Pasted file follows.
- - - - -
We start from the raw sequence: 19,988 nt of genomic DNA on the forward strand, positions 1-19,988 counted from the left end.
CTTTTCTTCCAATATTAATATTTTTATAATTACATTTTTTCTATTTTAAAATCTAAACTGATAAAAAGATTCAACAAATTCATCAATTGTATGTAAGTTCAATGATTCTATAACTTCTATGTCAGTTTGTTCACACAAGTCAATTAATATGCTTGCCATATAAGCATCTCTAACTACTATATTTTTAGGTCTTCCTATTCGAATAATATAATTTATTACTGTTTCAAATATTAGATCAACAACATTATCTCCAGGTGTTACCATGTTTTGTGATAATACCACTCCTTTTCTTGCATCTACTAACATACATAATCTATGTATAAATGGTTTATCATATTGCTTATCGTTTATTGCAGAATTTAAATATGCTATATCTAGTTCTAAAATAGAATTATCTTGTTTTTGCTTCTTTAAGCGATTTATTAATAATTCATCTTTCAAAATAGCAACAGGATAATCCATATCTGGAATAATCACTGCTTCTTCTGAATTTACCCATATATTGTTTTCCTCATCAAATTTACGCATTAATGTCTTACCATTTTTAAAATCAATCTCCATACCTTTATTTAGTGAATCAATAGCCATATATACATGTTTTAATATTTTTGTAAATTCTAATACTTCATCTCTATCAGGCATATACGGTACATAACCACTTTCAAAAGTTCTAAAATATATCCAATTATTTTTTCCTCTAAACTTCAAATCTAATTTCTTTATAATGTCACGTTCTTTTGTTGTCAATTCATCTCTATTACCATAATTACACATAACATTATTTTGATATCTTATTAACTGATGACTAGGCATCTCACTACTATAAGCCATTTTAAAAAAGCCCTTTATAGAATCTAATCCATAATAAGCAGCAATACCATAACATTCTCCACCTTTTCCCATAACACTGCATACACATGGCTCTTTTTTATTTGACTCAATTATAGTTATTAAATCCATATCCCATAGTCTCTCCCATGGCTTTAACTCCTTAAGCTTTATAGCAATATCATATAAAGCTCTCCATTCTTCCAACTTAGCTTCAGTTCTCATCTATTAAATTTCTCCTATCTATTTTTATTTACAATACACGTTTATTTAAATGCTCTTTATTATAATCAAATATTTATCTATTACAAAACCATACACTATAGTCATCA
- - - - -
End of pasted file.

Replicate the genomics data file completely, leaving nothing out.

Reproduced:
We start from the raw sequence: 19,988 nt of genomic DNA on the forward strand, positions 1-19,988 counted from the left end.
CTTTTCTTCCAATATTAATATTTTTATAATTACATTTTTTCTATTTTAAAATCTAAACTGATAAAAAGATTCAACAAATTCATCAATTGTATGTAAGTTCAATGATTCTATAACTTCTATGTCAGTTTGTTCACACAAGTCAATTAATATGCTTGCCATATAAGCATCTCTAACTACTATATTTTTAGGTCTTCCTATTCGAATAATATAATTTATTACTGTTTCAAATATTAGATCAACAACATTATCTCCAGGTGTTACCATGTTTTGTGATAATACCACTCCTTTTCTTGCATCTACTAACATACATAATCTATGTATAAATGGTTTATCATATTGCTTATCGTTTATTGCAGAATTTAAATATGCTATATCTAGTTCTAAAATAGAATTATCTTGTTTTTGCTTCTTTAAGCGATTTATTAATAATTCATCTTTCAAAATAGCAACAGGATAATCCATATCTGGAATAATCACTGCTTCTTCTGAATTTACCCATATATTGTTTTCCTCATCAAATTTACGCATTAATGTCTTACCATTTTTAAAATCAATCTCCATACCTTTATTTAGTGAATCAATAGCCATATATACATGTTTTAATATTTTTGTAAATTCTAATACTTCATCTCTATCAGGCATATACGGTACATAACCACTTTCAAAAGTTCTAAAATATATCCAATTATTTTTTCCTCTAAACTTCAAATCTAATTTCTTTATAATGTCACGTTCTTTTGTTGTCAATTCATCTCTATTACCATAATTACACATAACATTATTTTGATATCTTATTAACTGATGACTAGGCATCTCACTACTATAAGCCATTTTAAAAAAGCCCTTTATAGAATCTAATCCATAATAAGCAGCAATACCATAACATTCTCCACCTTTTCCCATAACACTGCATACACATGGCTCTTTTTTATTTGACTCAATTATAGTTATTAAATCCATATCCCATAGTCTCTCCCATGGCTTTAACTCCTTAAGCTTTATAGCAATATCATATAAAGCTCTCCATTCTTCCAACTTAGCTTCAGTTCTCATCTATTAAATTTCTCCTATCTATTTTTATTTACAATACACGTTTATTTAAATGCTCTTTATTATAATCAAATATTTATCTATTACAAAACCATACACTATAGTCATCA